“It’s an opportunity for these groups to leverage some kind of response to poor air quality,” said EPA’s Patricia Sheridan, who coordinates citizen science for the Agency’s regional office that serves New Jersey, New York, Puerto Rico, the U.S. Virgin Islands and eight Tribal Nations (EPA Region 2). She has helped the Region lead several efforts to educate and engage citizens and community groups who are interested in assisting researchers by collecting air quality data.

EPA scientist Marie O’Shea, the Region 2 science liaison, said even low-tech methods, such as counting the number of diesel trucks driving past a neighborhood playground, can empower citizens and give them quantitative evidence to share with community leaders.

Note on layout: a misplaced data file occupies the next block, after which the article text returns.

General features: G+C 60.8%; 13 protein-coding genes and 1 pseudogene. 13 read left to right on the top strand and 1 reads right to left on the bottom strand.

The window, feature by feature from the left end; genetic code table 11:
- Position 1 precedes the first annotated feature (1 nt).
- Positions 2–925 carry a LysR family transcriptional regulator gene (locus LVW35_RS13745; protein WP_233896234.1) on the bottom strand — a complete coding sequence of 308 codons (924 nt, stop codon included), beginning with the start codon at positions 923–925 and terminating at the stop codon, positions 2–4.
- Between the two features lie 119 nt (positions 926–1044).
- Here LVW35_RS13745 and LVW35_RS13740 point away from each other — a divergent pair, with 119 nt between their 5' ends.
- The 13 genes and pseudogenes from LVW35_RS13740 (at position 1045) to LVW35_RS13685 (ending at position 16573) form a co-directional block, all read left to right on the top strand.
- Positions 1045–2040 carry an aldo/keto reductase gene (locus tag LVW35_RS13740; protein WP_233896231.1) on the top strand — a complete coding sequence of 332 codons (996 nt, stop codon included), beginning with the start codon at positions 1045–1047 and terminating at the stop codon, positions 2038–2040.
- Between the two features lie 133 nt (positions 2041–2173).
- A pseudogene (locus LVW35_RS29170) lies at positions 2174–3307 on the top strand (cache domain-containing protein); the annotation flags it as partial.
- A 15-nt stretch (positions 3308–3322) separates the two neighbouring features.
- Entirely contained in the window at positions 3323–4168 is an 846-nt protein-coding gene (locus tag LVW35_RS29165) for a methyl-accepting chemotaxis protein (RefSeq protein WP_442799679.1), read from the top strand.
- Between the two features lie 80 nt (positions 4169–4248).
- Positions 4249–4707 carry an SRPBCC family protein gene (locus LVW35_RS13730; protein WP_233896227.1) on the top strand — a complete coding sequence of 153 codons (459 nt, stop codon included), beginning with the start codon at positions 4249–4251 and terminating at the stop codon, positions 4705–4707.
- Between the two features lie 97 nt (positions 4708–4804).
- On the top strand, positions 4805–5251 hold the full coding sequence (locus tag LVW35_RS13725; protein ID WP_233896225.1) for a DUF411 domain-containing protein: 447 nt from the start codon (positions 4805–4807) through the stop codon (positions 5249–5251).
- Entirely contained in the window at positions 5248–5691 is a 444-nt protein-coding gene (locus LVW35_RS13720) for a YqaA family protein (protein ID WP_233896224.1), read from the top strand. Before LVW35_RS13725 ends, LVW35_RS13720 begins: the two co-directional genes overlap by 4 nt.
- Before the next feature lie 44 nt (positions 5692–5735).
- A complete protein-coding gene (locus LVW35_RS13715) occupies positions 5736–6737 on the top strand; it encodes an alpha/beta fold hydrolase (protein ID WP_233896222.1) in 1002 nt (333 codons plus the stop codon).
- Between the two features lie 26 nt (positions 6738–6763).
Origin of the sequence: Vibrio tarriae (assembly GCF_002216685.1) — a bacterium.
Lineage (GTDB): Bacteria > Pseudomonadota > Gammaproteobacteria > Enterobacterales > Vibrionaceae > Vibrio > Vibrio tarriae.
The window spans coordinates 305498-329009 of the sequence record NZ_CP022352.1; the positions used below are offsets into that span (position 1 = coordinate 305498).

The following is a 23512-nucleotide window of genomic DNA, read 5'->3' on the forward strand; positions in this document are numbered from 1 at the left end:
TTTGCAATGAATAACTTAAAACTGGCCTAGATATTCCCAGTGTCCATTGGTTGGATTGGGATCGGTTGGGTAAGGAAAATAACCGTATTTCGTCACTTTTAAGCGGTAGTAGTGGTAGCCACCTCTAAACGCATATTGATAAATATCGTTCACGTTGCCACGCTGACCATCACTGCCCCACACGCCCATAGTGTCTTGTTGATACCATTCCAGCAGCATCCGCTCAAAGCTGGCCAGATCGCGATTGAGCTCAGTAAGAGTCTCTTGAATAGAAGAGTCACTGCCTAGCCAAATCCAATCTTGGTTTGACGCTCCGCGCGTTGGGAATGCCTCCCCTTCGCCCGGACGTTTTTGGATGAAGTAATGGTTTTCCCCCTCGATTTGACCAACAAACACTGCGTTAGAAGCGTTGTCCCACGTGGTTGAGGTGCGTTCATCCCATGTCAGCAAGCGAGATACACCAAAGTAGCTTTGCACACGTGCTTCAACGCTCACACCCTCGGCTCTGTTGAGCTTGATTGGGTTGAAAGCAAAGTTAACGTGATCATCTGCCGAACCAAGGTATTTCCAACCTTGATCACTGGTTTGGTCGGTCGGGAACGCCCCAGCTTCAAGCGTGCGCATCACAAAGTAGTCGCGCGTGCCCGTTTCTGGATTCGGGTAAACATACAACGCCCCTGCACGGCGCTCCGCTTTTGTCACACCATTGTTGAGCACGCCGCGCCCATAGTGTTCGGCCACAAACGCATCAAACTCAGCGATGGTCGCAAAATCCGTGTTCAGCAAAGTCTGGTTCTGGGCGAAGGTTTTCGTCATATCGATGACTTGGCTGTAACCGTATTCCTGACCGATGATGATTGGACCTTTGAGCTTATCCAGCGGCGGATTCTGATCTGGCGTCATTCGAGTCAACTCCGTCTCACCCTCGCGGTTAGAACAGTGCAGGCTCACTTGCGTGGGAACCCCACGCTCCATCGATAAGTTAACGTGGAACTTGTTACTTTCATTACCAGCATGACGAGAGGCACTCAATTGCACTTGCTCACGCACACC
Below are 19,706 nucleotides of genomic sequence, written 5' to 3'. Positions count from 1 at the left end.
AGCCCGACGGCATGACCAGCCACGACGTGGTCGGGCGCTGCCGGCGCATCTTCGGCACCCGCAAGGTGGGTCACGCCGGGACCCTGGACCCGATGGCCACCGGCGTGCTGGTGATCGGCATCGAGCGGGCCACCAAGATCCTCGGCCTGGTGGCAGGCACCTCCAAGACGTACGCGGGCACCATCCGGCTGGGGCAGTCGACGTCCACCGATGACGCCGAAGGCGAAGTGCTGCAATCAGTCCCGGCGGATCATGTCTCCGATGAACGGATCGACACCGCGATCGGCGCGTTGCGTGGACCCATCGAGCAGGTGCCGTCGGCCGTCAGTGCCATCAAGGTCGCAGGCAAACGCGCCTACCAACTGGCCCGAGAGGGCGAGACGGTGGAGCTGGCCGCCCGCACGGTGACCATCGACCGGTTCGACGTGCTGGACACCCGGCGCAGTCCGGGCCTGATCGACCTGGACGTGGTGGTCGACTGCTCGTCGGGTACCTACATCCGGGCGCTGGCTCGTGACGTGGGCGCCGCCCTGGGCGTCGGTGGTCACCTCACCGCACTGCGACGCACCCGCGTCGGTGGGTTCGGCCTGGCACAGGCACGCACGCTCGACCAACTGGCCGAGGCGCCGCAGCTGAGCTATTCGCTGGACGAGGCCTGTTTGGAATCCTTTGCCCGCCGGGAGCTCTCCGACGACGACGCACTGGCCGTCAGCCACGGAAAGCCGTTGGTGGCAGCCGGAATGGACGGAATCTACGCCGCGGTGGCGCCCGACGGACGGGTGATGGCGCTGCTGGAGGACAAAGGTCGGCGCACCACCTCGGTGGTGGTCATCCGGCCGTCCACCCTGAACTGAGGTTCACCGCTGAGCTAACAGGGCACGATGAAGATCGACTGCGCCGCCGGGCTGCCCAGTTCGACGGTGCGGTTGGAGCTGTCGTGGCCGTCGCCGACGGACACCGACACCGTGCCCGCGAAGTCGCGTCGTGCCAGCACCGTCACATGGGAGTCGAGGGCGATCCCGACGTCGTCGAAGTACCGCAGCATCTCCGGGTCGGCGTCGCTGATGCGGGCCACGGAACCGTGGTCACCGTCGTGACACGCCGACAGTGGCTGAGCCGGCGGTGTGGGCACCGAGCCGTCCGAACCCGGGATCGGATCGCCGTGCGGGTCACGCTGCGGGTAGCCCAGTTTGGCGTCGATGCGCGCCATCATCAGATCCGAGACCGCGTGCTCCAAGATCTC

But the biggest challenges for EPA citizen science projects involve the data those projects generate, from volume to accuracy to relevancy for different applications.

“The monitoring itself has become easier,” said Thomas Baugh, science liaison for EPA’s southeast regional office (Region 4). “The other steps that are always surrounding the use of data – what it means, how to assess it, who needs to be involved with it – become more important when it’s coming from many different people and many different sources.”

For example, a network of only 10 sensors that report readings each minute for one year will yield more than 5.25 million data points in that time. With additional factors like device calibration or end uses of the data, the sensor picture starts to take the form of a Jackson Pollack painting.